Mulching around trees not only gives your landscape a sharper, more pleasing appearance, but it’s also beneficial to the health of your trees as well.

When choosing mulch for your yard, organic mulch is always a better alternative to inorganic mulches, such as fabric, plastic, or rubber. Organic mulches include any material of natural origin that decomposes naturally, such as bark chips, grass clippings, straw, leaves, compost, rice hulls, sawdust, or grape pomace. Inorganic mulches are more cost-effective because they don’t decompose, but they won’t offer all of the benefits that an organic mulch will.

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Mulch retains soil moisture

Mulch helps to reduce the level of moisture that evaporates from the soil. Mulch can retain up to 80% of added moisture to the soil. This is especially important if you live in a dry climate because it helps to conserve water. When you keep the soil protected from direct sunlight, it will lose less water. Also, organic mulches soften the impact of raindrops so that water can effectively permeate the soil.

Mulch regulates root temperature

Fluctuations in temperature can prohibit and slow tree growth. Mulch acts as a constant insulator for trees by helping to keep the soil warm in winter and cool in summer, thus helping to control major temperature changes and allowing for better growth. Ground-insulating mulches are espe­cially useful in keeping the roots of newly planted trees and shrubs growing as long as possible and preventing the soil beneath evergreens from freezing so that their roots can absorb moisture in winter.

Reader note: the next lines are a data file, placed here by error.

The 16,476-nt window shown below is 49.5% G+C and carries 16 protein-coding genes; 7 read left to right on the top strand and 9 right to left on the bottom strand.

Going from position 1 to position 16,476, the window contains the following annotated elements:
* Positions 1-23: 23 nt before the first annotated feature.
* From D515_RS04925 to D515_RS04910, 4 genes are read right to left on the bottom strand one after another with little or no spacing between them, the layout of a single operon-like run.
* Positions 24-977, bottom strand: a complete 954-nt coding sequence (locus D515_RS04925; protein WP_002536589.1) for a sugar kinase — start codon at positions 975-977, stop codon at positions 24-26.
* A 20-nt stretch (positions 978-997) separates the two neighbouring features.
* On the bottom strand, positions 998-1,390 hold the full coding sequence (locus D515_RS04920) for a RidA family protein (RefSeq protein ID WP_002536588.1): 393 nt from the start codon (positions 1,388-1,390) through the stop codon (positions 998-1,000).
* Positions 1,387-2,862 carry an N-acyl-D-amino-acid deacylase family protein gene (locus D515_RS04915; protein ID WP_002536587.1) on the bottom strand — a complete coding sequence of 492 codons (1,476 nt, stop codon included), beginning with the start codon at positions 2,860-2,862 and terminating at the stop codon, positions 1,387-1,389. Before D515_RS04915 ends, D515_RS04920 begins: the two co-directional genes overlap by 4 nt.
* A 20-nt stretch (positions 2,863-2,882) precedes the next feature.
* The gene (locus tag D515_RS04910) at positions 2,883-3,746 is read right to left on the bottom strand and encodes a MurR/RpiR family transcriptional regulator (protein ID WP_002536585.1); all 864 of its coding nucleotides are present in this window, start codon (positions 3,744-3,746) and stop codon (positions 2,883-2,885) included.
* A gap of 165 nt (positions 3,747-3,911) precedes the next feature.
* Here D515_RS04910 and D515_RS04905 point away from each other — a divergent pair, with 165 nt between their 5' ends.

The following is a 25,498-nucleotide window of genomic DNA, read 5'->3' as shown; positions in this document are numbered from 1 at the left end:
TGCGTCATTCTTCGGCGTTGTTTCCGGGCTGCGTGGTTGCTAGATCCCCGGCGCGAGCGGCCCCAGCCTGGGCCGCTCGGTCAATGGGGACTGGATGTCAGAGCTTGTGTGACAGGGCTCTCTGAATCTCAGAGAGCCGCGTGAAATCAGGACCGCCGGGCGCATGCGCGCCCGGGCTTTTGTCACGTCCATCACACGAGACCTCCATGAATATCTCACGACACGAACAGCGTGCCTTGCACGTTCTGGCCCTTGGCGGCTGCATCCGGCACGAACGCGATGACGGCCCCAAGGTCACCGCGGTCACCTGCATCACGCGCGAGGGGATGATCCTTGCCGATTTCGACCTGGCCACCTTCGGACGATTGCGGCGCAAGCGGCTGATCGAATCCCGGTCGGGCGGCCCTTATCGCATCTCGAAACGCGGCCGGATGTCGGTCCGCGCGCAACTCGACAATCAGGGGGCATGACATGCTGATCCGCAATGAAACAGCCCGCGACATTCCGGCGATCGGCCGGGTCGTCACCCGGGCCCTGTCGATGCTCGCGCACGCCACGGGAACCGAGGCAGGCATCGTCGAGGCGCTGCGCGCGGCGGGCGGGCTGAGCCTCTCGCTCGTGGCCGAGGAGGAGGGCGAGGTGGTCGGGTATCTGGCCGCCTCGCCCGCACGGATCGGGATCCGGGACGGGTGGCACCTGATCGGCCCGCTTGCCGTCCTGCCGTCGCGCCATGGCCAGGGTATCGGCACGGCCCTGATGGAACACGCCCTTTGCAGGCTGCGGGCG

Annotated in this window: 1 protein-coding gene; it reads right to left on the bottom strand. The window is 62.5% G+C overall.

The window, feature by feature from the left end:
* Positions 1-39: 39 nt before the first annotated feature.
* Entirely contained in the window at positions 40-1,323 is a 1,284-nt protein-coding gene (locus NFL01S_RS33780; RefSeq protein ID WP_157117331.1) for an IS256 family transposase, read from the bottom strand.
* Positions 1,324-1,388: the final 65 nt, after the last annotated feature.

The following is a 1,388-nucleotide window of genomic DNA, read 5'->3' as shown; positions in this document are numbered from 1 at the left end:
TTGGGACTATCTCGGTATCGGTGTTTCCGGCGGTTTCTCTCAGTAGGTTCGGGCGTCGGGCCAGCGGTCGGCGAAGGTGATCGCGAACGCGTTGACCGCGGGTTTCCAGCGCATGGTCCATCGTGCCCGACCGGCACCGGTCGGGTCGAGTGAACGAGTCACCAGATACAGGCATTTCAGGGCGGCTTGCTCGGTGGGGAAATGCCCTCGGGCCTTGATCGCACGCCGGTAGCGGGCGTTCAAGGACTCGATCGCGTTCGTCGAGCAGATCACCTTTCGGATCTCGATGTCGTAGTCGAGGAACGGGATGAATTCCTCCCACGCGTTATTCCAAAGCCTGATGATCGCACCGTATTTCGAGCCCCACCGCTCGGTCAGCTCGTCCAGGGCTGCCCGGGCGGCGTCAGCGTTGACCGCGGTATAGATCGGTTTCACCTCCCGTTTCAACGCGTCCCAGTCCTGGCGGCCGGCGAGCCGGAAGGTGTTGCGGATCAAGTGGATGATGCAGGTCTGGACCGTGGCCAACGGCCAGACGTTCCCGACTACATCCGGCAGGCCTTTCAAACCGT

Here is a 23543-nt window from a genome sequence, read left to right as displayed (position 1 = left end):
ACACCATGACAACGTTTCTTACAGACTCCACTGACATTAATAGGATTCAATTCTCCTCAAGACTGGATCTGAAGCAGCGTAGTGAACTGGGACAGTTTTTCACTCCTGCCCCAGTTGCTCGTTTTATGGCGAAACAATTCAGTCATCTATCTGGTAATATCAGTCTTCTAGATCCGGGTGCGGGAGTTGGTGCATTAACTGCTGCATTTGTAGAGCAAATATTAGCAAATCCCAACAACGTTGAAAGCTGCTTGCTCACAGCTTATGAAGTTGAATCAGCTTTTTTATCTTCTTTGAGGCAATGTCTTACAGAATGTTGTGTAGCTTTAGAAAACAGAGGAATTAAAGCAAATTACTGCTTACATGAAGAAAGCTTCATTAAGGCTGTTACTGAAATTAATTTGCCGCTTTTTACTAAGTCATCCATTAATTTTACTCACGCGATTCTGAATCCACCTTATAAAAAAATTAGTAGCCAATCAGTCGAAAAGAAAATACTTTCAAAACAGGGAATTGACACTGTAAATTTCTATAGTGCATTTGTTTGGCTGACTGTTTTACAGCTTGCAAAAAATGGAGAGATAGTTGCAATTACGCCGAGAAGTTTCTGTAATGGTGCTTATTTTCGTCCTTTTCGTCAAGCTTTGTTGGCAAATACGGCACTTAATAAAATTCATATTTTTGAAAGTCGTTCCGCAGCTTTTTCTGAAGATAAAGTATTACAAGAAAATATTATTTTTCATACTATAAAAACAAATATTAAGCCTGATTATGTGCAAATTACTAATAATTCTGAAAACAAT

Mulch reduces soil compaction

Soil compaction occurs when soil particles are pressed together, reducing the pore space between them and resulting in denser soil. This makes it difficult for the soil to infiltrate and drain water, which consequently affects the health of the tree. Mulches protect soils from wind, water, traffic-induced erosion, and compaction that directly contribute to root stress and poor plant health. Spreading a thick layer of organic mulch will reduce soil compaction and protect the tree.

Mulch prevents weed growthraking mulch

Weeds are invasive and can rob your other plants of water, nutrients, and sunlight. To germinate and grow, weeds need sunlight. To control weed growth, spread a thick, two- to three-inch layer of mulch over the soil. This will block sunlight from reaching the surface of the soil and prohibit weed seed germination. Be careful to keep the layer under three inches, as too much mulch can deprive the soil of oxygen.

Mulch also acts as a physical weed barrier. Bare dirt is the perfect place for weed seeds to land and germinate. By covering bare soil with mulch, most weeds will never even come into contact with the soil. A thick layer of mulch will also physically prevent weed seeds from sprouting. Because the mulch blocks their access to sunlight, they won’t have enough energy to push through the two inches of mulch. Also, organic mulches can actually host crickets and carabid beetles, which devour weed seeds.

Mulch adds nutrients to the soil

Organic mulches will break down over time, releasing nutrients into the soil. The addition of these nutrients will increase soil fertility.

For best results, mulch around your trees in mid-to late-spring to give the soil time to warm throughout the summer. Also, use organic mulch to make sure that your soil is receiving as many nutrients as possible. 

It’s more cost-effective to purchase mulch in bulk. Use our material calculator to determine how much mulch you need.

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